Media Cross Purposes
posted by April 18 at 14:34 PMon
Over at Crosscut Austin Jenkins has a post about Democratic House Speaker Frank Chopp.
The piece lays out the basic explanation for Chopp’s “One Washington” strategy: Chopp wants to protect his big majority by tacking centrist.
Josh Feit wrote about Chopp’s centrist “One Washington” in a long piece the Stranger last week—and asked a pertinent question: What’s the use of Dems having a supermajority if they’re afraid to use it?
Josh detailed how the Dem leadership in Olympia has gutted, tabled or thwarted a number of no-brainer legislative items: comprehensive family leave, a cap on payday-loan interest rates, a bill closing the gun-show loophole, a bill to keep tabs on corporate tax breaks by including those de facto expenditures in the budget, legislation preventing employers from holding “captive audience” anti-unionizing meetings, regulations requiring disclosure from pharmaceutical-industry lobbyists, an overall cap on CO2 emissions, tenant relocation assistance and a cap on condo conversions, legislation preventing strip-mining operations on Maury Island, protecting student free-speech rights, a homebuyers’ protection bill, full funding for health-care workers in nursing homes, and a cool follow-up to the infamous $3.2 billion tax break Boeing got in 2003, making the money contingent on a requirement that the company doesn’t engage in union busting.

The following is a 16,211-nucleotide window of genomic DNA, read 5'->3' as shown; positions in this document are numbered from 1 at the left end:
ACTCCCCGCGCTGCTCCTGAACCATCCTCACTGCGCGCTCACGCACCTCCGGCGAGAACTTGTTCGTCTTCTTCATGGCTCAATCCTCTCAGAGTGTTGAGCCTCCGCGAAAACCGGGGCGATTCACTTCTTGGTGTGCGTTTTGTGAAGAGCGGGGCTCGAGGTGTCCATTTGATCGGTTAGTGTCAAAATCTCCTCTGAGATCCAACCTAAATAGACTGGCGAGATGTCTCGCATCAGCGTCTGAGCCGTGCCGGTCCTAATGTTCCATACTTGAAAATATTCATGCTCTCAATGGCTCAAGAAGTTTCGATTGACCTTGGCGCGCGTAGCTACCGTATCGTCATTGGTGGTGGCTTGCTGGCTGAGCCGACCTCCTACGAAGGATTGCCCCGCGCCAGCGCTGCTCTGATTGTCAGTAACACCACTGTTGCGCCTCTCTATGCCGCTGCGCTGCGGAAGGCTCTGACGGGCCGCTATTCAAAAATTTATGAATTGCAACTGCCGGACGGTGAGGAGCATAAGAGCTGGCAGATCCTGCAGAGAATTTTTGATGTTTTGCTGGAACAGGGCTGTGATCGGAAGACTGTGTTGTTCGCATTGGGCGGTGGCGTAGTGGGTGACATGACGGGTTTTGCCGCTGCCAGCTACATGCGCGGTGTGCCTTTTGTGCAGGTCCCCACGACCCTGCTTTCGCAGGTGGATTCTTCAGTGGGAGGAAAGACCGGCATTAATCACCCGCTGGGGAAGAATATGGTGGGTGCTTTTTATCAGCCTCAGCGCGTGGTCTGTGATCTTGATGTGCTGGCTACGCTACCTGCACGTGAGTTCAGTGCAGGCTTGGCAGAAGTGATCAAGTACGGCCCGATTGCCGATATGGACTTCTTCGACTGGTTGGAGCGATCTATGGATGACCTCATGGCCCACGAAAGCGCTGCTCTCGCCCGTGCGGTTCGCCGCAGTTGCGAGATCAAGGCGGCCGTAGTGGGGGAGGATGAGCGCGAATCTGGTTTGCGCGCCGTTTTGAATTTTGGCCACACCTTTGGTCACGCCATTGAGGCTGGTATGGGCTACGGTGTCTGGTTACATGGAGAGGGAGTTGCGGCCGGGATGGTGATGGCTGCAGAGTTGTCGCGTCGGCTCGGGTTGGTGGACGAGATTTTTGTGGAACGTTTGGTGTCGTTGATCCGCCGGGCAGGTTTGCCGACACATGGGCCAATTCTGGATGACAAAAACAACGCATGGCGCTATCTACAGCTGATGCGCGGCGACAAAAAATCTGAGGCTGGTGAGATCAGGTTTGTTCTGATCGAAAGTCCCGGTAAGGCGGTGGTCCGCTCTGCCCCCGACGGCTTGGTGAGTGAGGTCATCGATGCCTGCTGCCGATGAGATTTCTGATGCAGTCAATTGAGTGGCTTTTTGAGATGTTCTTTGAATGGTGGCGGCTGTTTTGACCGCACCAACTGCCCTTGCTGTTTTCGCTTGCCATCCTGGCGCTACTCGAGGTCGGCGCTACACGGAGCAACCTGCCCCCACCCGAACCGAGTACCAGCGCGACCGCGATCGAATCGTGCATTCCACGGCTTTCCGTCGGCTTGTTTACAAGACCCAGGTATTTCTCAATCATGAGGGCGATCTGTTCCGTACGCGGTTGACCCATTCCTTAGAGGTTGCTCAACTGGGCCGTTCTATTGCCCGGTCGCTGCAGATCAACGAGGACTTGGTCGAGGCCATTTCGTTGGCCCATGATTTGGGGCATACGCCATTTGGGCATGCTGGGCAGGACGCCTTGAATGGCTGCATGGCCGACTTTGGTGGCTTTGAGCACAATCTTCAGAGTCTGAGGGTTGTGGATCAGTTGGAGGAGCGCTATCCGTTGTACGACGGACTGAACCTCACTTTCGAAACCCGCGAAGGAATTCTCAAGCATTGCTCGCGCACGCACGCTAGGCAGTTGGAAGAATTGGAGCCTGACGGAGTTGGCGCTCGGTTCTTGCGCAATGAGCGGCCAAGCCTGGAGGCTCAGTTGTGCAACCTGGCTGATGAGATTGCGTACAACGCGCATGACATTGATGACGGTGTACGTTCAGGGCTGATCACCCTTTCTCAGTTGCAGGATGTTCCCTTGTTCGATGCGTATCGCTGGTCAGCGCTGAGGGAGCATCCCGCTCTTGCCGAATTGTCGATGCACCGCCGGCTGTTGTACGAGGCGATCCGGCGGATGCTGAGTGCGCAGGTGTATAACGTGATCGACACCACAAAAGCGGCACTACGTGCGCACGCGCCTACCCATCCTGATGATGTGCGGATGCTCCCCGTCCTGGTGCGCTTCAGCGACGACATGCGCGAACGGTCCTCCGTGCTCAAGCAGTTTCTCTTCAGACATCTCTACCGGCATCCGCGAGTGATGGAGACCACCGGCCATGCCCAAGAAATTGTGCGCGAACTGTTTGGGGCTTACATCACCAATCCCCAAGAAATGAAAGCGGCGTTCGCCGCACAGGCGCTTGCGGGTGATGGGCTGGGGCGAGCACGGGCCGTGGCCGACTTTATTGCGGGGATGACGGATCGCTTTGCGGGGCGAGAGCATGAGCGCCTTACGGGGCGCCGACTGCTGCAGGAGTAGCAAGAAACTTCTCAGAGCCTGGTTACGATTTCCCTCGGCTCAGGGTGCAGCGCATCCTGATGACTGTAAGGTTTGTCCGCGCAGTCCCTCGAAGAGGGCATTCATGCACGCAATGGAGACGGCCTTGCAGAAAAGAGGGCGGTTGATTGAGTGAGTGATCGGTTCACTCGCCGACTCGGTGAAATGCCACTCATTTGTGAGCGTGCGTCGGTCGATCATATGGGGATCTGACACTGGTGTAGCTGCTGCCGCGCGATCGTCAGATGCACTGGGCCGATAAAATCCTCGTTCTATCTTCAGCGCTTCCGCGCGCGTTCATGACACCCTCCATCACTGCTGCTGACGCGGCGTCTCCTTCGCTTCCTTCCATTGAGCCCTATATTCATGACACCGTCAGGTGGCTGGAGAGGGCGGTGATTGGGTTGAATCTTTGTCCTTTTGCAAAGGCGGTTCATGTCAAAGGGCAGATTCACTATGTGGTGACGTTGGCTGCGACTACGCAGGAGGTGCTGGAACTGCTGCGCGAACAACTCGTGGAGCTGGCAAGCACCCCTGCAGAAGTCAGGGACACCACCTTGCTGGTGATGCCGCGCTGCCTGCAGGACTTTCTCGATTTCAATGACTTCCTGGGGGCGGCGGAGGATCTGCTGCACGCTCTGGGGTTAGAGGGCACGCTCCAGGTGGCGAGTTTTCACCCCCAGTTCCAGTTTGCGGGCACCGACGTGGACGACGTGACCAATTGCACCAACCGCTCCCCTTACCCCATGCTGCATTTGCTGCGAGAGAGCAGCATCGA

Jenkins doesn’t enumerate these disappointments, nor, with exception of one anonymous lobbyist, does he quote progressives who are fed up. He does write…
It’s difficult to find dissenters in Democratic circles who will openly criticize the Chopp approach as too safe or too middle-of-the-road.
Huh? Josh found plenty of “dissenters in Democratic circles” willing to go on record: folks from the Sierra Club, SEIU, and the Washington Tax Fairness Coalition. Even a Democratic State Senator and a State Rep.
Here’s a sample:
“Frank Chopp never came close to acknowledging the environmental reality,” says Kevin Fullerton, chair of the Political Committee of the Seattle Sierra Club. “Instead, what he did was take this typical centrist position, which says, ‘We’ll build auto capacity first and then whatever, transit, comes second.’ And if we get anything at all we should be happy.”
Some legislators in Olympia were coming around to the Sierra Club’s view, says Fullerton. But “the fact that [Chopp] was so adamant prevented more-reasonable members from coming over. No one was going to say anything with Frank posturing the way he was.”
“In the fifth or sixth year of Democratic control now,” says David Rolf, president of the Service Employees International Union Local 775, “neither chamber has looked seriously at tax loopholes. We’re subsidizing the Realtors and the chemical fertilizer industry, for example, with millions.”
Indeed, a bill pushed by the liberal Tax Fairness Coalition that would have tracked these corporate tax breaks had 17 co-sponsors, including lead sponsor Rep. Sharon Tomiko Santos (D-37, South Seattle). Santos’ bill was passed out of the Finance Committee to the Rules Committee, but leadership yanked it from Rules and sent it back to Finance, where it’s now wasting away.
And from Sen. Brian Weinstein (D-41, Mercer Island)…
“This is democracy at its worst,” Weinstein told me in an interview. “Here is one guy who overruled 30 Democratic senators and the Democratic House Judiciary Committee. There’s no point in doing the fact finding, holding eight hours of hearings, of doing the right thing, if a dictator can just pull the rug out from under you.”
Josh worked the phones and reported this story. Jenkins phoned his in.